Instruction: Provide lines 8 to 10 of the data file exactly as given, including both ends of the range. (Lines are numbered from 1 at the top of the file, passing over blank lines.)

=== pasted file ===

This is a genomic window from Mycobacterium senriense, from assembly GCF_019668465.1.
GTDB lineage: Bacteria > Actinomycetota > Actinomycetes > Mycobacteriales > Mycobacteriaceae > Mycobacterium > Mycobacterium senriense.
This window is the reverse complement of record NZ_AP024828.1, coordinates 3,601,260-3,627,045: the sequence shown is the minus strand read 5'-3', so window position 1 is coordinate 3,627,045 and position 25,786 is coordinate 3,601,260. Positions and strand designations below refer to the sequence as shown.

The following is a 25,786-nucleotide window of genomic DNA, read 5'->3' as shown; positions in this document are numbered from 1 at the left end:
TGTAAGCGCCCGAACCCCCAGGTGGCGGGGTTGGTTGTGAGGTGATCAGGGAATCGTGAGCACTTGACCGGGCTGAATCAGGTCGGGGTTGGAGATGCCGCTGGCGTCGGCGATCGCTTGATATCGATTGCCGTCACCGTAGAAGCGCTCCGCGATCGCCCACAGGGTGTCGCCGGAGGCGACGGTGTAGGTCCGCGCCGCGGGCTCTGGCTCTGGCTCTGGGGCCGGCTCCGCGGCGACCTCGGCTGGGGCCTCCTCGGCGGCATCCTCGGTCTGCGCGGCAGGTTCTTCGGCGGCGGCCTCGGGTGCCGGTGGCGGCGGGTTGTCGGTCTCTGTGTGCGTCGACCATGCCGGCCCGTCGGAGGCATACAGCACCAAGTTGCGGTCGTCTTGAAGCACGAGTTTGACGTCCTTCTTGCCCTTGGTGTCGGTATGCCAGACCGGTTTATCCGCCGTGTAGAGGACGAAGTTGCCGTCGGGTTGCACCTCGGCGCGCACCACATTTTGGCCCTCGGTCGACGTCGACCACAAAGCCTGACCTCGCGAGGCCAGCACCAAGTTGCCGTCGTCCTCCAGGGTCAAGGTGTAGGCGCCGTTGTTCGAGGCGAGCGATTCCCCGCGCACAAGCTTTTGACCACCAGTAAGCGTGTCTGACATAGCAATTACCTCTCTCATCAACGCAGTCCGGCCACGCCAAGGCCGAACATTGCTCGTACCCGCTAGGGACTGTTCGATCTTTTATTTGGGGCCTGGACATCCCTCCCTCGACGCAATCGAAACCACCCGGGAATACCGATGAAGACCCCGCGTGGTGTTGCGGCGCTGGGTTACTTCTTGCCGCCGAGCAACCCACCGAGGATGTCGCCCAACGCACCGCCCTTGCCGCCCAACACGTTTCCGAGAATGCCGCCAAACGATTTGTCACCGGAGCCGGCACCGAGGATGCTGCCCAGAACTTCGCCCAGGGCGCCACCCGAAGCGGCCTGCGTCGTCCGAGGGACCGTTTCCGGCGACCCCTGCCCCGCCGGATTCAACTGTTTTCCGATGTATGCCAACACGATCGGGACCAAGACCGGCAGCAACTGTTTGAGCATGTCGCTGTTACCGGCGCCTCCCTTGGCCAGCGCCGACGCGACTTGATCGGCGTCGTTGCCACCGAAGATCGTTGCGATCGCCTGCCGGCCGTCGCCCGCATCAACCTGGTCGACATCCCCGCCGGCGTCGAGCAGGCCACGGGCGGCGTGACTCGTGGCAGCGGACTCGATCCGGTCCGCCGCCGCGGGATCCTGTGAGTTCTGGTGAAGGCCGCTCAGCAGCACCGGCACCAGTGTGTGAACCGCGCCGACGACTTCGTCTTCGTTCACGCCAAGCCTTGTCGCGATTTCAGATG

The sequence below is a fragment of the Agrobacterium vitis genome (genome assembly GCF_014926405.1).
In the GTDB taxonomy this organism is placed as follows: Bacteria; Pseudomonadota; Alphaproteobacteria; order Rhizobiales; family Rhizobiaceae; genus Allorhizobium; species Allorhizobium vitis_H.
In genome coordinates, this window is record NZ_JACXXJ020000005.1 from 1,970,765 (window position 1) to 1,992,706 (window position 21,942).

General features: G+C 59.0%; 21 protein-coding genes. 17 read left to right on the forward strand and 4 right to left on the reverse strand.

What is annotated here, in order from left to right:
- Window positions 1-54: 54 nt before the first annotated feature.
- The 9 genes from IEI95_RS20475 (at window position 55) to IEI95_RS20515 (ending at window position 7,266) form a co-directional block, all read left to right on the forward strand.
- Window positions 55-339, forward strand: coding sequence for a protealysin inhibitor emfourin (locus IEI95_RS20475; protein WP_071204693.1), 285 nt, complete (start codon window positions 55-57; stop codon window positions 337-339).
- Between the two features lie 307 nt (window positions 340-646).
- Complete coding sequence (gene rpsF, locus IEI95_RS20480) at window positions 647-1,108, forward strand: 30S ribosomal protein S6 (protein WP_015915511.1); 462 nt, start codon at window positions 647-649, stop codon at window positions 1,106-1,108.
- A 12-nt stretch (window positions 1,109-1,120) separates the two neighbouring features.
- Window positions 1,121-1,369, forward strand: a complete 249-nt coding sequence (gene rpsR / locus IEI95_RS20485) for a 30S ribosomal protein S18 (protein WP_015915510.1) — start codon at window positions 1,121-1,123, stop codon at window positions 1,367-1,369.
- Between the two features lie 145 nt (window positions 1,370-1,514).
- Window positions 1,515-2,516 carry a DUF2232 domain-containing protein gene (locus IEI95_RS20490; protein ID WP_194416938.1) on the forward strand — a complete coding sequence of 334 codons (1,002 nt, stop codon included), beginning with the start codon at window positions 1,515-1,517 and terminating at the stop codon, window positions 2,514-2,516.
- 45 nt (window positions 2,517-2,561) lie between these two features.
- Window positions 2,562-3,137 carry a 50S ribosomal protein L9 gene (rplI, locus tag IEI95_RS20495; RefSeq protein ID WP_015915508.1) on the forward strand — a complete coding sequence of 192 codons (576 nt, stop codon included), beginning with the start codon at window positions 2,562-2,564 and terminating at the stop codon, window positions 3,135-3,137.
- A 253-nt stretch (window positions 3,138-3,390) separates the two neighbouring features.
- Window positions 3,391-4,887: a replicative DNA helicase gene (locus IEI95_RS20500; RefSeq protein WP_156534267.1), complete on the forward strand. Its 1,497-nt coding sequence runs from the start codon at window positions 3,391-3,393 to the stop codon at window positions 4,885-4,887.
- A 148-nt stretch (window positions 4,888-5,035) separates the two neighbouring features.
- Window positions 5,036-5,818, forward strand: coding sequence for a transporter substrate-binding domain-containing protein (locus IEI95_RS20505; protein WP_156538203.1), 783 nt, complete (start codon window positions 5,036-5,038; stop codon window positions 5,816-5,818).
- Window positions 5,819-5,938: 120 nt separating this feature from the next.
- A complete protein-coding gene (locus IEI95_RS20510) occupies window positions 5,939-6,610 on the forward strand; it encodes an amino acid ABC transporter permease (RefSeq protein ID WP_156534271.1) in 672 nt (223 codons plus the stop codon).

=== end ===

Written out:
In genome coordinates, this window is record NZ_JACXXJ020000005.1 from 1,970,765 (window position 1) to 1,992,706 (window position 21,942).

General features: G+C 59.0%; 21 protein-coding genes. 17 read left to right on the forward strand and 4 right to left on the reverse strand.

What is annotated here, in order from left to right: